In Arizona the difference is that there is no registry listing every non-citizen within its borders. That is not a state responsibility, but falls on the United States government to maintain and enforce. At the state level the ability to verify one's citizenship in support of the 14th Amendment by local and state law enforcement or even businesses is already permitted. Whenever you are approached by the police they will ask to see identification; if you are in a vehicle the officer will ask to see your driver's license, and when you are being hired for a job you are given paperwork that specifically asks for proof of citizenry.
The provisions of Mexico’s Ley General de Población (General Law of the Population) lays out their rules and there’s been no public outcry for immigration reform, because it is illegal for any non-citizen to express such in public gatherings. Is this not what the Mexican government is doing here by registering a complaint with the President and joining in on the lawsuits against Arizona’s new immigration law?
They do not allow any non-citizens to participate in or be involved with the political affairs of their country. There are a lot of Mexican statutes that limit the participation of foreigners in everything from investment, education, mining, and civil aviation to energy and firearms. This is especially true when it comes to both private property and your rights at your place of employment.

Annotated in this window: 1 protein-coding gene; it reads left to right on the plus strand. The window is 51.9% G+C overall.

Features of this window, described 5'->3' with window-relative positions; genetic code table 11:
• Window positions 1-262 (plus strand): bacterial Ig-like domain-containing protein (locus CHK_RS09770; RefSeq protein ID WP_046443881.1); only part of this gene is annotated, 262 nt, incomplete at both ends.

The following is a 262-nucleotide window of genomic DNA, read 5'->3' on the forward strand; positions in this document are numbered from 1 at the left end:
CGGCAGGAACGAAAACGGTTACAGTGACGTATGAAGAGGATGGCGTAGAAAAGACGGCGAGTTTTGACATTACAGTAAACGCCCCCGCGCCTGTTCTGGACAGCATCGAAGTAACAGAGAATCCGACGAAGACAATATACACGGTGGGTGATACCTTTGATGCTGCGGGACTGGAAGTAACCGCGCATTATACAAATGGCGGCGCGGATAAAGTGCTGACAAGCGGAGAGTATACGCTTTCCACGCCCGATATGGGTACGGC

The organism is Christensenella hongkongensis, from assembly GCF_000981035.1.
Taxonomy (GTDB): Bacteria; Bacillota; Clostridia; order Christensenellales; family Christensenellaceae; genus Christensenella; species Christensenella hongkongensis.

Malkin points out that if an individual applies for citizenship with the Mexican Consulate they:
- must not upset “the equilibrium of the national demographics”
- must enhance the country’s “economic or national interests”
- must not be found to be "physically or mentally unhealthy"
- must show no “contempt against national sovereignty or security”
- must not be economic burdens on society and must have clean criminal histories…
- must show a birth certificate, provide a bank statement proving economic independence, pass an exam and prove they can provide their own health care.
If we applied this to the immigrants that enter this country illegally or apply to become an American citizen, would it ease the tensions that have been brewing ever since SB 1070 was introduced? Perhaps not, but presenting this argument just might make Mexico sit back and do as they say, and not as they please.